February 18, 2013
Sen. Mike Johanns (R-Neb.) (Alex Brandon/Associated Press)
Sen. Mike Johanns (R-Neb.) (Alex Brandon/Associated Press)

Nebraska Sen. Mike Johanns (R) will not be seeking a second term. Just a few weeks into the 113th Senate, Johanns is already the fifth senator retiring in 2014. In addition, John Kerry left the Senate for the State Department, and Jim DeMint left too, although I suppose whether to count that against this Congress or the last is a judgement call.

That’s a fair number of senators! And it means that the current cycle will be the third-consecutive one with a higher than average number of senators leaving voluntarily. Roll Call has the data on members of Congress leaving office over the last forty years. In those 21 Congresses, only nine have had more than seven senators leaving by choice. Of course, it’s possible that the seven (or six, depending on how to count DeMint) who have already happened will be all, but it seems unlikely; the normal retirement season has months to go.

Oddly enough, not only are we apparently in the third consecutive Congress of a high-retirement cycle, but also this is the third time during this era that we’ve had a three-Congress high-retirement cycle. The first was in the 93rd through 95th Congresses (beginning in 1973); the second began with the 102nd Congress in 1991; and the third began in 2009. I have no idea whether it’s just luck of the draw or if there’s some causal factor at work; of course, three consecutive Senates means one fully cycle of Senate elections, for whatever that’s worth. Of the other 12 Congresses outside of those three cycles, the high point for voluntary departures was the 108th, with seven retirements and one senator (John Edwards) leaving to seek the presidency.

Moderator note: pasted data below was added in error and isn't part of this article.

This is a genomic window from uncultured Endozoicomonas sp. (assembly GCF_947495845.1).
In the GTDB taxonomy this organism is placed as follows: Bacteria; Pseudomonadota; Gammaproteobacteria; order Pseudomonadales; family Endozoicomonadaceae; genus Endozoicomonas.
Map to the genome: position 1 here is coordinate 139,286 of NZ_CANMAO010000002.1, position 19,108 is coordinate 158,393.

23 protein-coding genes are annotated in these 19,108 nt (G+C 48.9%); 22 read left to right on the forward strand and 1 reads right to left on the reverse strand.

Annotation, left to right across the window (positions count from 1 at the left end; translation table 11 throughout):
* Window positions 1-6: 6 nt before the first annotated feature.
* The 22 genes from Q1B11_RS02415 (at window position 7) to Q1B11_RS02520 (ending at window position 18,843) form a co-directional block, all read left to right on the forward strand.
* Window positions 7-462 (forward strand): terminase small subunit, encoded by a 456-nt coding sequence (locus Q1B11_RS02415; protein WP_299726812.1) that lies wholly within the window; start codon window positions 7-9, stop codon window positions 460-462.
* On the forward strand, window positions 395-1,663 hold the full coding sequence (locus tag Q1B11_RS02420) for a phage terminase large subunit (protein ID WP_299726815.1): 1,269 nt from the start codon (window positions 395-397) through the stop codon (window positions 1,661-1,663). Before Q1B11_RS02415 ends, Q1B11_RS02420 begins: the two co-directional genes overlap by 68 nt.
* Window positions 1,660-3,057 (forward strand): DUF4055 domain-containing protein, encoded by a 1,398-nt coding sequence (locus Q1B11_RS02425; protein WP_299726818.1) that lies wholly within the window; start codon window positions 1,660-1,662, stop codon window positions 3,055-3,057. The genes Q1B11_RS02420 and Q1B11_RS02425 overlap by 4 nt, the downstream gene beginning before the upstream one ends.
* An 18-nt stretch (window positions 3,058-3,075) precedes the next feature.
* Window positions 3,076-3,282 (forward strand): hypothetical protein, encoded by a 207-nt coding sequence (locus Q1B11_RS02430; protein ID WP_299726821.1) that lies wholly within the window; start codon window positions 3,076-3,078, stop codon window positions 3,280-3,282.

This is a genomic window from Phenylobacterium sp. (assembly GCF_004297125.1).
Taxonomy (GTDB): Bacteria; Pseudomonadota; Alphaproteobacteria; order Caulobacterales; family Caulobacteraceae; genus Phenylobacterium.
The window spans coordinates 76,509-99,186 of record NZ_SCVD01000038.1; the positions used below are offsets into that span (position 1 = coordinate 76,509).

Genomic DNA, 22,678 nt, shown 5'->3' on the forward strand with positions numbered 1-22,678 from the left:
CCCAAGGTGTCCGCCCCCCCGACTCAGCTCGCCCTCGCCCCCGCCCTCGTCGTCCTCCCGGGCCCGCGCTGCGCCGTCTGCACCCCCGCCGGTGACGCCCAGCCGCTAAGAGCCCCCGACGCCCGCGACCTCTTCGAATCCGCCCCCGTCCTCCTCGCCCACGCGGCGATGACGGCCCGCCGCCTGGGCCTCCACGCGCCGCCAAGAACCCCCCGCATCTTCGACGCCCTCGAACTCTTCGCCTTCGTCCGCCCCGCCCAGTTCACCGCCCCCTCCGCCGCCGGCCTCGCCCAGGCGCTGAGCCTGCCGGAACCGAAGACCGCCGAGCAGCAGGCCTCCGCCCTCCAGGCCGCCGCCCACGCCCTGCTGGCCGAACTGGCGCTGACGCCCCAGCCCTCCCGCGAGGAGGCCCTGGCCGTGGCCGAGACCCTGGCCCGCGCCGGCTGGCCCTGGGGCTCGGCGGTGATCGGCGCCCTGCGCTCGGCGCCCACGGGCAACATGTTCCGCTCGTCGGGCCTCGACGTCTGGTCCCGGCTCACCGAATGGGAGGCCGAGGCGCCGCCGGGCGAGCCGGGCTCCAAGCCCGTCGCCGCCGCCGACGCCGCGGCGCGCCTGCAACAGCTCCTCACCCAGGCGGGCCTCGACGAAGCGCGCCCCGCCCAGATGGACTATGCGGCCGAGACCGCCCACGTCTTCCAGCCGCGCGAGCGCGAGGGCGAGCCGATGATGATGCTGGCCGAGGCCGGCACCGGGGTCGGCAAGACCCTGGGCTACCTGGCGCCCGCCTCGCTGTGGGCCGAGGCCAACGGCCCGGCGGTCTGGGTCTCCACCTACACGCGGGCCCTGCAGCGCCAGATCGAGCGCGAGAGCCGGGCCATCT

Since we’ve seen cycles like the present one before, I’d be very cautious about interpreting the current trend. It may just be dumb luck. None of the current retirees are young; DeMint, the youngest, was 61. The biggest trend in the Senate has nothing to do with who is leaving, anyway; it’s the advanced age of new senators. Still, I find this sort of thing interesting, and I’ll be watching to see how this cycle’s eventual totals stack up against historical precedent.